A dedicated GPU mining rig featuring multiple GPUs.

The craze became so mainstream and so popular, that soon the demand for GPUs started soaring so high that retailers started having problems dealing with the demand. This resulted in GPUs selling out faster than freshly made cakes at a bakery. Hence the “Out of stock” on the various retailers, both online as well as offline.

How bad is the issue?

When the demand soared, and production didn’t increase, prices soared as well. This meant that there were fewer GPUs on the market available for customers (and mind it, retailers don’t care if they are buying GPUs for mining or for gaming). With more people getting into mining and investing in cryptocurrency every day, the demand for GPUs increases every day. That means opportunistic retailers as well as shady individuals looking to make a quick buck by robbing people investing in their hobby are having a field day, increasing prices beyond measure.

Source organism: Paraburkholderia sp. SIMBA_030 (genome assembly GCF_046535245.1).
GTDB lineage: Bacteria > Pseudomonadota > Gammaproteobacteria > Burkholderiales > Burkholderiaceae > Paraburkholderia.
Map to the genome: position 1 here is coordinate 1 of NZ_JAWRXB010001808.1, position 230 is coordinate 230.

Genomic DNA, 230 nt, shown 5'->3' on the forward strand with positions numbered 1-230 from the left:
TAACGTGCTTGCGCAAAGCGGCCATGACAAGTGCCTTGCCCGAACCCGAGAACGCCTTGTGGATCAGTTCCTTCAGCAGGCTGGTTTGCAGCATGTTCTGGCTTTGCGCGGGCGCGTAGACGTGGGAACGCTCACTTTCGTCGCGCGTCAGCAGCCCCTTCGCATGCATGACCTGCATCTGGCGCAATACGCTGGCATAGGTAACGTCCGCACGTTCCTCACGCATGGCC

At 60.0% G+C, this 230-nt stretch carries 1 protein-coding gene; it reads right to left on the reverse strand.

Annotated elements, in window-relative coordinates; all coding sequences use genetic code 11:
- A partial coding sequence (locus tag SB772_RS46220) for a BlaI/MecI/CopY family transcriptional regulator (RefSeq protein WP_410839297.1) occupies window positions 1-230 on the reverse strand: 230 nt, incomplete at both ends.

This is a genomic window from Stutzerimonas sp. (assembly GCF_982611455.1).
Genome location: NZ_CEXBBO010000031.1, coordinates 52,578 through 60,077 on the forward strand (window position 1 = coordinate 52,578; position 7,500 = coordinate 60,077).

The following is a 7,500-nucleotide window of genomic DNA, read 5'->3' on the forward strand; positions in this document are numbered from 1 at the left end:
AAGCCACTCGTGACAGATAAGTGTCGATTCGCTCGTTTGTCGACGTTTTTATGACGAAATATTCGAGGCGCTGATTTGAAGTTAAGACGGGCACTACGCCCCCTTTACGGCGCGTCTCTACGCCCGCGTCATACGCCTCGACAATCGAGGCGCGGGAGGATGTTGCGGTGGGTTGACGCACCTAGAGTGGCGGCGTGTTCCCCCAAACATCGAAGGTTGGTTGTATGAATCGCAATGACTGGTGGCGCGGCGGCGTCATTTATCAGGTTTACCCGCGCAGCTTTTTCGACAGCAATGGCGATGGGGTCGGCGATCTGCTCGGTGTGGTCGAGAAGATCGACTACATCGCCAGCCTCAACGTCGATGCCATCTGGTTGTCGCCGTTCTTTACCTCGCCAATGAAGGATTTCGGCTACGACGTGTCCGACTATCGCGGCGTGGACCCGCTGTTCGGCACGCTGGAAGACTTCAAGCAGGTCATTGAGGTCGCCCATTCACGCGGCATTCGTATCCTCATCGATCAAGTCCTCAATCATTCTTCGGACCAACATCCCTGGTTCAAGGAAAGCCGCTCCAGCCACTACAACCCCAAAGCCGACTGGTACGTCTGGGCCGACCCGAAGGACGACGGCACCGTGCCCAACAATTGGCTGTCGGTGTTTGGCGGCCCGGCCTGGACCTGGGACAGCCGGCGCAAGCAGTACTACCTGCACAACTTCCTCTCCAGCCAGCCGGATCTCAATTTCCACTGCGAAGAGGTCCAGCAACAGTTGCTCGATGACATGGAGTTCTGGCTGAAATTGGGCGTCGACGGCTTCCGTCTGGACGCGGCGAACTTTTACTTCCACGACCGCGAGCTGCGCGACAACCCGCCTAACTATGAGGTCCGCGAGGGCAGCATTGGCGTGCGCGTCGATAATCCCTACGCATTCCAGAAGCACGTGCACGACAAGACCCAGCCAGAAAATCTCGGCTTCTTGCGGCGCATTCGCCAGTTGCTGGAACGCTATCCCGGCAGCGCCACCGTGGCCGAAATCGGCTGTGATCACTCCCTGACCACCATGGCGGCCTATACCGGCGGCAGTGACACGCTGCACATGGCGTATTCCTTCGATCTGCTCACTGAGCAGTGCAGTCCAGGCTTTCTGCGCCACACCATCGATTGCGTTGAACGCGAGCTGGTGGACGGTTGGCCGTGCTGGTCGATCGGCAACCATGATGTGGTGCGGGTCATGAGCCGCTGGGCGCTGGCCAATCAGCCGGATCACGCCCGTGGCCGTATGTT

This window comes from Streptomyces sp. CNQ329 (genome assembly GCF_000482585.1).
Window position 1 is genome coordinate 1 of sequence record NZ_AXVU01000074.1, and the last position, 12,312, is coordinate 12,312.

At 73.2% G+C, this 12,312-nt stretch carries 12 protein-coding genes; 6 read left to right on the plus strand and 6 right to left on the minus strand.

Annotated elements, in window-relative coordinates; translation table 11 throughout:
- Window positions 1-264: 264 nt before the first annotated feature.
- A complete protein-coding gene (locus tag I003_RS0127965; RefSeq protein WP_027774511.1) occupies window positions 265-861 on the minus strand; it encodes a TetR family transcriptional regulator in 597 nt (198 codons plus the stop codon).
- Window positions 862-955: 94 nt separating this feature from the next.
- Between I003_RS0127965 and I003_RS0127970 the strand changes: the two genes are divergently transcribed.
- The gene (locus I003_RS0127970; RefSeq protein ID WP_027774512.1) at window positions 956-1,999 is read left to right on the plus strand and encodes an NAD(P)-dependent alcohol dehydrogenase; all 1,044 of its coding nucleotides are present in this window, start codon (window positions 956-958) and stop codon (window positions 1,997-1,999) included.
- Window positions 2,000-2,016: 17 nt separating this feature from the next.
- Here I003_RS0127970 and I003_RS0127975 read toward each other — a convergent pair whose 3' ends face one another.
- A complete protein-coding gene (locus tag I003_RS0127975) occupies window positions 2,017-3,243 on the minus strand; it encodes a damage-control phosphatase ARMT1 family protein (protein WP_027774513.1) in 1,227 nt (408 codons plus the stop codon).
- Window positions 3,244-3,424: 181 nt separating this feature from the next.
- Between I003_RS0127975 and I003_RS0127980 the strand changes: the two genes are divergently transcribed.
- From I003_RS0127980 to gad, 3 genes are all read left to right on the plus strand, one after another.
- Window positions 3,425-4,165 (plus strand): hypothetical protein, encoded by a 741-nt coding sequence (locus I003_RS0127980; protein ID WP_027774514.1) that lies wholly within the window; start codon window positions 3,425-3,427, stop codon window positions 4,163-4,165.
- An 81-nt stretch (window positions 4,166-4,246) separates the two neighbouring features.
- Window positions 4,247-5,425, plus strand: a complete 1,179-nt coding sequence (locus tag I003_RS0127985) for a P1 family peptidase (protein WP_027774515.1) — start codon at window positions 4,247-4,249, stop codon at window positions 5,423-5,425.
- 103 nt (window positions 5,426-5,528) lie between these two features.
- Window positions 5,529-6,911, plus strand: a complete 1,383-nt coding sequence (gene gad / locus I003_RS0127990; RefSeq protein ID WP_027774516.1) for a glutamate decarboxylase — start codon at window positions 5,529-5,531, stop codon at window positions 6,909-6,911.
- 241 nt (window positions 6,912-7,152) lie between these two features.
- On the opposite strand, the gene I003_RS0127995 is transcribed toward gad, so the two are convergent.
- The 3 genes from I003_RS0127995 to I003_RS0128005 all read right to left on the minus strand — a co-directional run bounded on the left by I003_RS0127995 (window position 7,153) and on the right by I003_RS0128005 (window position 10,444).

RX 580, one of the first GPU’s to “disappear” from the market.

This has evoked responses widely, as many gamers continue to vent their frustration on online forums and social media over the increased prices and the lack of stocks on popular retailers.

Haven’t the companies done anything yet?

Production problems in the Chinese factories continue to be an issue, since the New Year celebrations mean that many of them will be working half day. That means a whole lot less production, which in turn affects the gamers throughout the world. No attempt has been made to make up the gap in production, which makes the deficit more acute.